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Hi All:

I ran across the below article on the IAEI website recently (sorry, if this has been posted before) and is a good technical read on electrical faults. It seems very relevant to EVSE plug and outlet melting discussions. Until reading it, I never really gave it much thought since I figured a 15 years house was pretty new with nothing to worry about. After reading the article, I actually went out to the garage and looked over the outlet which is about 6 inches under the circuit panel. While the outlet doesn't seem loose, I will be preemptively replacing it with a high quality GFCI outlet (also another good article). There is no reason to chance problems due to its age or possible moisture getting to its contacts over the years.

So, while checking it out, I find the previous owner has managed to drive a nail through the drywall piercing the conduit leading to the circuit panel. I've shutoff the breaker for now until I can pull the wires and inspect them, but if it by chance nicked a wire, it could lead to arcing and possible melting/fire.

Once I have that issues sorted, I'm wondering if I should consult an electrician and have a combination AFCI breaker for extra protection. AFCI breakers maybe mandatory in some areas, but I believe my house was built before they were widely available.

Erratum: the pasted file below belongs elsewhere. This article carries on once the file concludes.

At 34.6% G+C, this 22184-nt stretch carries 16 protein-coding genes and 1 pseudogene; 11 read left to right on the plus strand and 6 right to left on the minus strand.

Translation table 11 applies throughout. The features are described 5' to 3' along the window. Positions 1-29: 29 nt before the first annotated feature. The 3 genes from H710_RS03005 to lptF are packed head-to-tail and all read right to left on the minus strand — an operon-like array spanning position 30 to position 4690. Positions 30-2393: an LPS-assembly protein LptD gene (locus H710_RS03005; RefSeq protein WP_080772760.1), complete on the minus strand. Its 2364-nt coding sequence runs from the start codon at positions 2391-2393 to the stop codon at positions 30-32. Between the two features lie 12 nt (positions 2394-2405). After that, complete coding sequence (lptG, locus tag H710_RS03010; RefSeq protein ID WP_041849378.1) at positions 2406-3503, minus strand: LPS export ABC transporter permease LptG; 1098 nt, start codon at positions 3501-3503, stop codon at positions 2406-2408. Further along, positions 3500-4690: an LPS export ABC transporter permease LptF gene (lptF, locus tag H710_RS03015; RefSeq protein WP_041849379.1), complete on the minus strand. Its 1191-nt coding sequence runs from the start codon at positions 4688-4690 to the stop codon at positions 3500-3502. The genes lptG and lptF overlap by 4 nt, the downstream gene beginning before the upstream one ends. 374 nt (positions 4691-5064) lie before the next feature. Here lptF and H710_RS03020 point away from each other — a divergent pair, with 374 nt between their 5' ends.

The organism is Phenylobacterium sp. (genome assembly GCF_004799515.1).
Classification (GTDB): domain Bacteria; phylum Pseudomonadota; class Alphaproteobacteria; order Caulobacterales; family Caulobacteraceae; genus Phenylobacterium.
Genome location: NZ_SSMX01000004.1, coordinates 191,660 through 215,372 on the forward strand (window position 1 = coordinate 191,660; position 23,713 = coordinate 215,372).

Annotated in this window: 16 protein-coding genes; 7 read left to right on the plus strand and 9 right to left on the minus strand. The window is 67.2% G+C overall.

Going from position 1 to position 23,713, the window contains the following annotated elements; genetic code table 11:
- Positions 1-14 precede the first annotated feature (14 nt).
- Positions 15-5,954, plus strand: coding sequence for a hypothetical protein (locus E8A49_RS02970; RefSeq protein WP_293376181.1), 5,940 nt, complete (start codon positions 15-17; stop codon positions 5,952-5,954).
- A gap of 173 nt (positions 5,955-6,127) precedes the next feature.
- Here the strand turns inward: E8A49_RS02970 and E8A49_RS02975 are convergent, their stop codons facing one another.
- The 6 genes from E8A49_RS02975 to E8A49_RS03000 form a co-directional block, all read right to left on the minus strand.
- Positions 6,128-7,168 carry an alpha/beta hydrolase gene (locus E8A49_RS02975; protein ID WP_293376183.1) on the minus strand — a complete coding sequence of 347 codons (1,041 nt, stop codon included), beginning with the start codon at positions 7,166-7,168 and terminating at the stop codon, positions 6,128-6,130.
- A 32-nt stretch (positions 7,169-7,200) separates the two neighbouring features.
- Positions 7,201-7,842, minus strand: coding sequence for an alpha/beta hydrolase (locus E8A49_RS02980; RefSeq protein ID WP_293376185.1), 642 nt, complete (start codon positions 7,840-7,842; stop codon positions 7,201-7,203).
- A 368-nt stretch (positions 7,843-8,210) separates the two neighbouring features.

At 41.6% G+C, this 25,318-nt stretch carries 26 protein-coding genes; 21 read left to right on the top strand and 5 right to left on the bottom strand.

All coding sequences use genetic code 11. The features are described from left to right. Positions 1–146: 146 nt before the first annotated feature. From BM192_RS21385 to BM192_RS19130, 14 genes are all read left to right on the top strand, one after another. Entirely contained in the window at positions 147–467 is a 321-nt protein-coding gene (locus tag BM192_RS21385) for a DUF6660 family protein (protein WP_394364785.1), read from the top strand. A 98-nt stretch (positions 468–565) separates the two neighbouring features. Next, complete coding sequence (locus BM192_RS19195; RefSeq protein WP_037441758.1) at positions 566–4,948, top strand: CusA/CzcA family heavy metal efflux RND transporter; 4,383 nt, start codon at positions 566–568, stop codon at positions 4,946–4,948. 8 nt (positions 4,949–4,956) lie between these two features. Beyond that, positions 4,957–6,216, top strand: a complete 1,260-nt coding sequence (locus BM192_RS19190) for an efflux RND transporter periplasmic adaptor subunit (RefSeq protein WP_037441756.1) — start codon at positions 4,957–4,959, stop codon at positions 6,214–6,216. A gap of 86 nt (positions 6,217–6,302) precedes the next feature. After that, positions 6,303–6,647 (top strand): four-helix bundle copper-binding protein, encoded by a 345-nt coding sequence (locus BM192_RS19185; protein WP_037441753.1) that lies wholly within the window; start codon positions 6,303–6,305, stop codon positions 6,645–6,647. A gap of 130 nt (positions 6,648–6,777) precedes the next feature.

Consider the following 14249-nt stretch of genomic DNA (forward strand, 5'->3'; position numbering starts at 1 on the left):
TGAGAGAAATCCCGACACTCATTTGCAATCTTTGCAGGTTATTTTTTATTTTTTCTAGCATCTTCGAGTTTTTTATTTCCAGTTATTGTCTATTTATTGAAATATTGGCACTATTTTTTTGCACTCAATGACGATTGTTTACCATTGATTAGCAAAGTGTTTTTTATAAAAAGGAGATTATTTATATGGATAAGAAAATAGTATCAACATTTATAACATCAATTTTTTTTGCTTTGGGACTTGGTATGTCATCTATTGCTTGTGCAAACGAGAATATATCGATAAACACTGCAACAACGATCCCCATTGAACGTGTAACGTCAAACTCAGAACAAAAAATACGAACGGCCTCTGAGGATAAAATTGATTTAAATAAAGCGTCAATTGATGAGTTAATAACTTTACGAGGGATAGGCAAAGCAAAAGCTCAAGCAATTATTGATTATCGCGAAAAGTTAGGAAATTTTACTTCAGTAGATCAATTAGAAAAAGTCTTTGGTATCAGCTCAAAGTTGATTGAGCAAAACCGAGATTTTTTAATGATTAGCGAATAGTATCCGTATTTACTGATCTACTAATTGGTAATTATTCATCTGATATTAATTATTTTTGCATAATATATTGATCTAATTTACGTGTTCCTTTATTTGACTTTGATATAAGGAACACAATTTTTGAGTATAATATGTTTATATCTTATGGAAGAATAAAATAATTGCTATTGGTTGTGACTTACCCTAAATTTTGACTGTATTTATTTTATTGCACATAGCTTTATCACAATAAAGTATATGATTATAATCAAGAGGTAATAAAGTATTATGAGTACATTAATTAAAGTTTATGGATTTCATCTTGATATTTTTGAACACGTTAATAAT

Anyways, it is a good read and makes me think an electrical inspection is probably a good idea in older homes. Better that than being they guy on the news causing an EV fire ruckus even if it wasn't due to the EV.

http://www.iaei.org/magazine/2011/09/required-technology-to-prevent-electrical-fire-ignitions/

http://www.iaei.org/magazine/2005/01/receptacle-grades-what-do-they-mean/

-Patrick
 

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I suspect that those alleging that the level 1 charge cord that comes with the car is a piece of junk ought to look in the mirror, or at least look at their wiring, preferably via a licensed electrician.

I haven't had any trouble with mine over 22,000 miles (I do have level 2 charging at home, but use the L1 somewhat frequently during the day). I did notice the short plug cord being hot once, but that was only in my dad's garage, with wiring that goes back 45 years. I'll put in a new GFCI outlet for dad next time I'm there.
 

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House wiring, especially in the garage, can often be less than ideal, as some builders to the minimum to meet code and homeowners often don't know what they are doing. Driving a nail near it is dangerous when its done as well as leaving the resulting potential for problems later.



Bob: while there may be a few customer issues, its also quite possible that there is a quality control problems and some units are perfectly fine and others were not built to spec. These are the lowest price ESVE and its possible the production line has processess/people that are not as quality focus. I've used my ESVE exclusively for the past 4 months, but there are too many failures being reported to presume its all operator error.
 
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